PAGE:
I’m feeling restless today, but I think I’m just eager for a long weekend.
Disc 1005 is…The Ballad of Sally Rose
Artist: Emmylou Harris
Year of Release: 1985
What’s up with the Cover? The tyrannical run of Giant Head covers has ended at five, replaced with this…tiny head cover. This cover features the head of Emmylou Harris, which is lovely at any size, and a tasteful script and floral border. The whole thing looks rather timeless.
Except, of course for the advertisement of “A DIGITAL RECORDING” at the top. On a CD that came out in 1985, this is not a good sign. More on this later.
How I Came To Know It: I recently went through Emmylou Harris’ back catalogue to see if any I didn’t have struck my fancy. Three did, and the other two were both recently reviewed (“Cowgirl’s Prayer” reviewed back at Disc 979, and “Bluebird” reviewed back at Disc 973). "The Ballad of Sally Rose" is the third.
How It Stacks Up: I am still missing one Emmylou Harris album I want (1990’s “Brand New Dance”). Even without that album I have fourteen of Emmylou’s albums. Of those fourteen, I’m going to bump “Roses in the Snow” down yet another spot to make room for “the Ballad of Sally Rose” at #9.
Ratings: 3 stars
It’s not every day you get a country music concept album but I guess if you’re Emmylou Harris you’ve done everything else, so why not?
On “The Ballad of Sally Rose” Emmylou makes succeeds in making this strange combination work. The album tells the tale of titular songstress Sally Rose who meets her musical soul mate, falls in love and then drifts away from him as he returns to his rakish ways. Even as she translates the inspiration he provided into a music career of her own, she misses him and intends to reconcile, only to find he has died in a car accident. It’s a fairly obvious story (some say is a loose allegory of Harris’ relationship with Gram Parsons) but Emmylou makes it work.
The story is aided by songs that hold together well, and naturally flow into one another. The eighties were responsible for a lot of country music disasters, but Harris manages to navigate through some of the more artificial aspects of eighties production for the most part unscathed. She even makes it work for her, creating an orchestral feel in contrast to a lot of her more stripped down early work.
One of the reasons the songs are so cohesive is all of them are composed by both Emmylou Harris and then-husband Paul Kennerley (who if this album is about Gram Parsons deserves extra credit for letting art come before ego). Emmylou will often write one or two songs per album and they are always great, leaving me wishing she composed more. With “The Ballad of Sally Rose” I finally get that wish fulfilled.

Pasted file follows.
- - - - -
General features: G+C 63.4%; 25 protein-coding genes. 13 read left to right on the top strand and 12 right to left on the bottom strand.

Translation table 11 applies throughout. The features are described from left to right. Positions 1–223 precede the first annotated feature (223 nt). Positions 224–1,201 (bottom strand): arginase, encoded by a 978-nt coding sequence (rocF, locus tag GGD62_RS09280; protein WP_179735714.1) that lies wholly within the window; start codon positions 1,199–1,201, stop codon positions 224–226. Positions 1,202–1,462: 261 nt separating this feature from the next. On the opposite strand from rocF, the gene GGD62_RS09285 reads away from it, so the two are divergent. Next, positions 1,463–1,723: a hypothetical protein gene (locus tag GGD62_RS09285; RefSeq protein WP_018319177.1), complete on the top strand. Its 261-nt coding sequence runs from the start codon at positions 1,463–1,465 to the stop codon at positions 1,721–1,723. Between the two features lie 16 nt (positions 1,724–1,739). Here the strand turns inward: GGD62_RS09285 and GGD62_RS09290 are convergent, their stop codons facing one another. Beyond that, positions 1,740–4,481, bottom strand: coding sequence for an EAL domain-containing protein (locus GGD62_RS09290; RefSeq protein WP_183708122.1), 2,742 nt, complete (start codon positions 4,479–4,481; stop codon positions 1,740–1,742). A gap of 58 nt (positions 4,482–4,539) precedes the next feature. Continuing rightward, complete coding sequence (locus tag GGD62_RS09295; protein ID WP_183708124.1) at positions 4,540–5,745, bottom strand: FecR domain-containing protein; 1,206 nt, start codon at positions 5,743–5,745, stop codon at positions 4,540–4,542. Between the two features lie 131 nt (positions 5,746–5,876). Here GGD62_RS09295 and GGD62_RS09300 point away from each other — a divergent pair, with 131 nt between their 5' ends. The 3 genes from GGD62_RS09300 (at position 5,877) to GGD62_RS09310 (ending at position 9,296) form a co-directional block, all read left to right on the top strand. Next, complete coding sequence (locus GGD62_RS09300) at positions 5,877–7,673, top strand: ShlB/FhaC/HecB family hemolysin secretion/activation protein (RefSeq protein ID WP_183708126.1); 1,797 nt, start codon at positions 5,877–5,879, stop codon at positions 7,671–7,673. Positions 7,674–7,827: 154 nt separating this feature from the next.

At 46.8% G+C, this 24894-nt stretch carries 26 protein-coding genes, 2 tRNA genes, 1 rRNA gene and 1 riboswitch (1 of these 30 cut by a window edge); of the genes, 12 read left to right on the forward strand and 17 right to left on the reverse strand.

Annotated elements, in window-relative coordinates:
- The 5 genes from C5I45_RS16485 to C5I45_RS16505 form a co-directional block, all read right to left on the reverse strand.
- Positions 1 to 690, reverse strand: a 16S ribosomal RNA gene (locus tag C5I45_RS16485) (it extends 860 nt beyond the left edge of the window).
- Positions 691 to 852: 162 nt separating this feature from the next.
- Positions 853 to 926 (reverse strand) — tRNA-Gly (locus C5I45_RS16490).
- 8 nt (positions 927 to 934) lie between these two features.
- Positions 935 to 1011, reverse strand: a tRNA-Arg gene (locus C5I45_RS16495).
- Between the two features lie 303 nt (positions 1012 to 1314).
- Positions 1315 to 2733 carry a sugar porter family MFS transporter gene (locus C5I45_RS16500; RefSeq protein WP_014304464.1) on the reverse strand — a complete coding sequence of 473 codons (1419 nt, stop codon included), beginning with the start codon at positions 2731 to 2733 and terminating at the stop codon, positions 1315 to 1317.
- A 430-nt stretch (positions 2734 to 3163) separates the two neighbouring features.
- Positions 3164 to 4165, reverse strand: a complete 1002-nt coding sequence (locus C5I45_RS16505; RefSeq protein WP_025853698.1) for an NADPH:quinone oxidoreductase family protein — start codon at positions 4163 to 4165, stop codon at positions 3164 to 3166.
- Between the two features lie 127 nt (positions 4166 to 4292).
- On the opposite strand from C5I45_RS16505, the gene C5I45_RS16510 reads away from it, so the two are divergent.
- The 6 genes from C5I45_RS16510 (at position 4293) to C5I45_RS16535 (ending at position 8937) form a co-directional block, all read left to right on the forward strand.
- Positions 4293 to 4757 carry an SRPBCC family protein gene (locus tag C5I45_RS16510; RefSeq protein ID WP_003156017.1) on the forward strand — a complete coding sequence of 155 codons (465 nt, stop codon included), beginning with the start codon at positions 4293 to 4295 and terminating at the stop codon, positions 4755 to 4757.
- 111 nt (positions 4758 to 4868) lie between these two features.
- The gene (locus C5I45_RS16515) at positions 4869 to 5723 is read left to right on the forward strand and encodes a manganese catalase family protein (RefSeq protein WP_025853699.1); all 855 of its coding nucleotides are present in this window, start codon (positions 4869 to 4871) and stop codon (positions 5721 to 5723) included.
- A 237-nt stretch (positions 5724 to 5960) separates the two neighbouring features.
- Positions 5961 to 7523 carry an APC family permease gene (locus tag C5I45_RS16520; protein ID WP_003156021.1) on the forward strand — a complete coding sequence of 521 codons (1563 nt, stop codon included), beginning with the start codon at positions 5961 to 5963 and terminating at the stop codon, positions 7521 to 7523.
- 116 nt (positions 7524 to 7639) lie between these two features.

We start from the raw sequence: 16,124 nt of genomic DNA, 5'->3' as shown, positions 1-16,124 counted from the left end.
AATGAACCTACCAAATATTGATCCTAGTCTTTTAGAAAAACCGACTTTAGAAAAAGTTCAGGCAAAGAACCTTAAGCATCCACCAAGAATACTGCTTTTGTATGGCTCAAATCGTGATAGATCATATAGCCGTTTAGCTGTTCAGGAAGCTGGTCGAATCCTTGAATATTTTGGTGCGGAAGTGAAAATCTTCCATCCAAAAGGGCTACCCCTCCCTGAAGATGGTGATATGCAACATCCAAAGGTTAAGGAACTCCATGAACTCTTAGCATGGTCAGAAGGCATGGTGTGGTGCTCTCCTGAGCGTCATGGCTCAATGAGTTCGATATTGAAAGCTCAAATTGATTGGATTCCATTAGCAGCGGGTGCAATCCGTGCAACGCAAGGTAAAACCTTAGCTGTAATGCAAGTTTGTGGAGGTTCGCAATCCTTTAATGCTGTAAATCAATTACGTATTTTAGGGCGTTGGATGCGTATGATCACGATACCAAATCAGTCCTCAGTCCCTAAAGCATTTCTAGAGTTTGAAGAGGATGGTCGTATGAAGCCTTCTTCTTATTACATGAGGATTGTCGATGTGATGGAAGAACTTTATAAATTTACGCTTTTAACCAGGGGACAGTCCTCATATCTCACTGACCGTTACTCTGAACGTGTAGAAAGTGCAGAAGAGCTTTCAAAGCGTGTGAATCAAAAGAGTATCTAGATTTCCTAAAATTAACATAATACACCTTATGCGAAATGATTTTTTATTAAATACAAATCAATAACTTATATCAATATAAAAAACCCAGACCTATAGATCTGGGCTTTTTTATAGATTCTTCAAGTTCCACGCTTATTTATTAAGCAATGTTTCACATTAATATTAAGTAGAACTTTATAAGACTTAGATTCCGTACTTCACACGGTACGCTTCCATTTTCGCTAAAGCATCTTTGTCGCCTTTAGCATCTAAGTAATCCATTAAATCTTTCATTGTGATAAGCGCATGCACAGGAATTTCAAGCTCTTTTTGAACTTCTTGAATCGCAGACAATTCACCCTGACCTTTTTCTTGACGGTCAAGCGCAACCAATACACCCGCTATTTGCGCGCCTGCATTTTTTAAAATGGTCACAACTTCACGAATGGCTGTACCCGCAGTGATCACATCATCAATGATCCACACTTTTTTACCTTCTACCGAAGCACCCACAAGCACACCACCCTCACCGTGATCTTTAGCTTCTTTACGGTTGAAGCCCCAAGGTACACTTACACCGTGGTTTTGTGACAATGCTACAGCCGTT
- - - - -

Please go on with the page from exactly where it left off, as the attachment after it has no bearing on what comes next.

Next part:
“Woman Walk the Line” is my favourite track, powerful and perfect, telling the story of a woman being wronged and willing to hit the bars and let herself be tempted by strange men, but still in control of her desires enough to go home alone:
“Tonight I wanna do some drinkin’
I came to listen to the band
Yes I’m as good as what you’re thinkin’
But I don’t wanna hold your hand
And I know I’m lookin’ lonely
But there’s nothin’ here I wanna find
It’s just the way of a woman
When she goes out to walk the line.”
Harris sets it up she makes it clear that she knows how to walk up to the line and not cross it, showing up her partner’s weakness all the more by comparison. The song is further aided by a majestic two-note guitar flourish that punctuates Sally Rose’s pride. It feels like Neil Diamond dropped by the studio, strummed a few notes to jazz the place up and then left before he drowned the place in too much schmaltz. Of course, that didn't happen. For one thing, Neil Diamond can never have too much schmaltz - his capacity is limitless. For another he wasn't involved on this record.
But I digress...
The album is also aided by Emmylou’s incredible vocals, her signature quaver a little back in the mix at times because of all the business in the production, but forcing itself to the front when called for, such as on the opening track.
Unfortunately hearing Emmylou (and her great songs) is not made easier by the aforementioned DIGITAL RECORDING advertised on the cover. This album was released in 1985 when albums were still made with records and tapes in mind, and CD technology was a distant third. That is very evident here, with song volumes that sounded muddy and distant.
No matter how much I turned it up it still sounded like I was listening to it through the wall. Only unlike most music you hear through a wall (like from a party going on in the suite next door at three in the morning) I wanted to hear more of it, not less. However, I could tell from the production values that if I turned it up any further it would still sound dull and distant, only louder.
This was a major detraction from what is otherwise a solid record, with thoughtful compositions that successfully marries eighties country sensibilities with old school bluegrass and vocal virtuosity. This is a largely forgotten gem in Emmylou’s discography that deserves more love than it gets in the modern era.
Best tracks: The Ballad of Sally Rose, Rhythm Guitar, Woman Walk the Line, Timberline, White Line, Sweet Chariot